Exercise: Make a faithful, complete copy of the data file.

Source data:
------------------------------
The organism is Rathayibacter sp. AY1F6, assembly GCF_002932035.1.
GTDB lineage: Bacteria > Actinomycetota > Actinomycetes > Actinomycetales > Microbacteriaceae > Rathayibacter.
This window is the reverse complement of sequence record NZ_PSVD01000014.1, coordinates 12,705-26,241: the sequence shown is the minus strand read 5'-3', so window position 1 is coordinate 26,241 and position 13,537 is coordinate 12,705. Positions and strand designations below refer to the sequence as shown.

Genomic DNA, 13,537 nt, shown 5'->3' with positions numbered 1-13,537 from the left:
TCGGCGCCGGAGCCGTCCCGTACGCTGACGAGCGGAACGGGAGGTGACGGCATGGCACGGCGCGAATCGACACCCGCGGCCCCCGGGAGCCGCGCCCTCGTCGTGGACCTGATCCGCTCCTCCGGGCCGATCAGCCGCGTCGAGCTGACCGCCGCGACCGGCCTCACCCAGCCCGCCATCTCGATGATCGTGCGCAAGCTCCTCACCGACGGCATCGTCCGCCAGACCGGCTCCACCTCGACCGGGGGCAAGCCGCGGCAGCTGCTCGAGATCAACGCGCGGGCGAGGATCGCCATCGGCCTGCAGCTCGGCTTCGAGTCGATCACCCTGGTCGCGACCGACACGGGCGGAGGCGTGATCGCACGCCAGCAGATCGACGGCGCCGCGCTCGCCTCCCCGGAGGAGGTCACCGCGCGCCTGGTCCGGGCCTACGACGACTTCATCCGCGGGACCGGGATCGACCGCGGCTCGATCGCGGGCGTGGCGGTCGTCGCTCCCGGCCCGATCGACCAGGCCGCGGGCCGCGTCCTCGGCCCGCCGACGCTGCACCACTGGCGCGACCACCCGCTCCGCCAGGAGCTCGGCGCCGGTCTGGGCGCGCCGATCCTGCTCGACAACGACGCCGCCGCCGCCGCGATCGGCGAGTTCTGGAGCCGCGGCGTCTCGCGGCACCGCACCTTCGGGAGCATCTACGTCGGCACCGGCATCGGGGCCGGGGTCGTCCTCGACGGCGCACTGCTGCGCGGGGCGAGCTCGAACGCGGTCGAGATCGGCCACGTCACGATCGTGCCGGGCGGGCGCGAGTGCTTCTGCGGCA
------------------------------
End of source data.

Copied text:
The organism is Rathayibacter sp. AY1F6, assembly GCF_002932035.1.
GTDB lineage: Bacteria > Actinomycetota > Actinomycetes > Actinomycetales > Microbacteriaceae > Rathayibacter.
This window is the reverse complement of sequence record NZ_PSVD01000014.1, coordinates 12,705-26,241: the sequence shown is the minus strand read 5'-3', so window position 1 is coordinate 26,241 and position 13,537 is coordinate 12,705. Positions and strand designations below refer to the sequence as shown.

Genomic DNA, 13,537 nt, shown 5'->3' with positions numbered 1-13,537 from the left:
TCGGCGCCGGAGCCGTCCCGTACGCTGACGAGCGGAACGGGAGGTGACGGCATGGCACGGCGCGAATCGACACCCGCGGCCCCCGGGAGCCGCGCCCTCGTCGTGGACCTGATCCGCTCCTCCGGGCCGATCAGCCGCGTCGAGCTGACCGCCGCGACCGGCCTCACCCAGCCCGCCATCTCGATGATCGTGCGCAAGCTCCTCACCGACGGCATCGTCCGCCAGACCGGCTCCACCTCGACCGGGGGCAAGCCGCGGCAGCTGCTCGAGATCAACGCGCGGGCGAGGATCGCCATCGGCCTGCAGCTCGGCTTCGAGTCGATCACCCTGGTCGCGACCGACACGGGCGGAGGCGTGATCGCACGCCAGCAGATCGACGGCGCCGCGCTCGCCTCCCCGGAGGAGGTCACCGCGCGCCTGGTCCGGGCCTACGACGACTTCATCCGCGGGACCGGGATCGACCGCGGCTCGATCGCGGGCGTGGCGGTCGTCGCTCCCGGCCCGATCGACCAGGCCGCGGGCCGCGTCCTCGGCCCGCCGACGCTGCACCACTGGCGCGACCACCCGCTCCGCCAGGAGCTCGGCGCCGGTCTGGGCGCGCCGATCCTGCTCGACAACGACGCCGCCGCCGCCGCGATCGGCGAGTTCTGGAGCCGCGGCGTCTCGCGGCACCGCACCTTCGGGAGCATCTACGTCGGCACCGGCATCGGGGCCGGGGTCGTCCTCGACGGCGCACTGCTGCGCGGGGCGAGCTCGAACGCGGTCGAGATCGGCCACGTCACGATCGTGCCGGGCGGGCGCGAGTGCTTCTGCGGCA